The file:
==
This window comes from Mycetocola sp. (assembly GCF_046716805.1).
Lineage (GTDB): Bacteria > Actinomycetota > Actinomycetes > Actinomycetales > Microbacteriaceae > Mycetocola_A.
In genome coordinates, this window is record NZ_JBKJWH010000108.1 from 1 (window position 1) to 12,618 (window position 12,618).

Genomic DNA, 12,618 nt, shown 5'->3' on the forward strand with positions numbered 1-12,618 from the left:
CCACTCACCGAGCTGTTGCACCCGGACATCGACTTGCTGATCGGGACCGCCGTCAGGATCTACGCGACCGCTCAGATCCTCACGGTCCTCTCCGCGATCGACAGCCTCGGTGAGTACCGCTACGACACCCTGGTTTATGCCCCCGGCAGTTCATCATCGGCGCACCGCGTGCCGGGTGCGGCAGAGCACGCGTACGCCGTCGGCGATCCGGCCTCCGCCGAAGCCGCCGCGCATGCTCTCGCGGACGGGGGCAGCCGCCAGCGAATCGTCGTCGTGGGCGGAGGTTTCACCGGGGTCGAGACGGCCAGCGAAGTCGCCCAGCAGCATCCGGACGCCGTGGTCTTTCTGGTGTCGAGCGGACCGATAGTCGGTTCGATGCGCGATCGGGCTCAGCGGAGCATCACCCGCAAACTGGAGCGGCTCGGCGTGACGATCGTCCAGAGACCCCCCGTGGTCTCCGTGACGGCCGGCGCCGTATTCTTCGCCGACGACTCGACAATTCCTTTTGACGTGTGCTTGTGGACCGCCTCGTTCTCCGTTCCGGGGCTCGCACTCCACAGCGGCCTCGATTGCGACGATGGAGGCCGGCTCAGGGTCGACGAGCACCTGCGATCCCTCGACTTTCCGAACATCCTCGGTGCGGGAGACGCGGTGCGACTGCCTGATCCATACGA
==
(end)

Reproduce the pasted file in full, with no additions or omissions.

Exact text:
This window comes from Mycetocola sp. (assembly GCF_046716805.1).
Lineage (GTDB): Bacteria > Actinomycetota > Actinomycetes > Actinomycetales > Microbacteriaceae > Mycetocola_A.
In genome coordinates, this window is record NZ_JBKJWH010000108.1 from 1 (window position 1) to 12,618 (window position 12,618).

Genomic DNA, 12,618 nt, shown 5'->3' on the forward strand with positions numbered 1-12,618 from the left:
CCACTCACCGAGCTGTTGCACCCGGACATCGACTTGCTGATCGGGACCGCCGTCAGGATCTACGCGACCGCTCAGATCCTCACGGTCCTCTCCGCGATCGACAGCCTCGGTGAGTACCGCTACGACACCCTGGTTTATGCCCCCGGCAGTTCATCATCGGCGCACCGCGTGCCGGGTGCGGCAGAGCACGCGTACGCCGTCGGCGATCCGGCCTCCGCCGAAGCCGCCGCGCATGCTCTCGCGGACGGGGGCAGCCGCCAGCGAATCGTCGTCGTGGGCGGAGGTTTCACCGGGGTCGAGACGGCCAGCGAAGTCGCCCAGCAGCATCCGGACGCCGTGGTCTTTCTGGTGTCGAGCGGACCGATAGTCGGTTCGATGCGCGATCGGGCTCAGCGGAGCATCACCCGCAAACTGGAGCGGCTCGGCGTGACGATCGTCCAGAGACCCCCCGTGGTCTCCGTGACGGCCGGCGCCGTATTCTTCGCCGACGACTCGACAATTCCTTTTGACGTGTGCTTGTGGACCGCCTCGTTCTCCGTTCCGGGGCTCGCACTCCACAGCGGCCTCGATTGCGACGATGGAGGCCGGCTCAGGGTCGACGAGCACCTGCGATCCCTCGACTTTCCGAACATCCTCGGTGCGGGAGACGCGGTGCGACTGCCTGATCCATACGA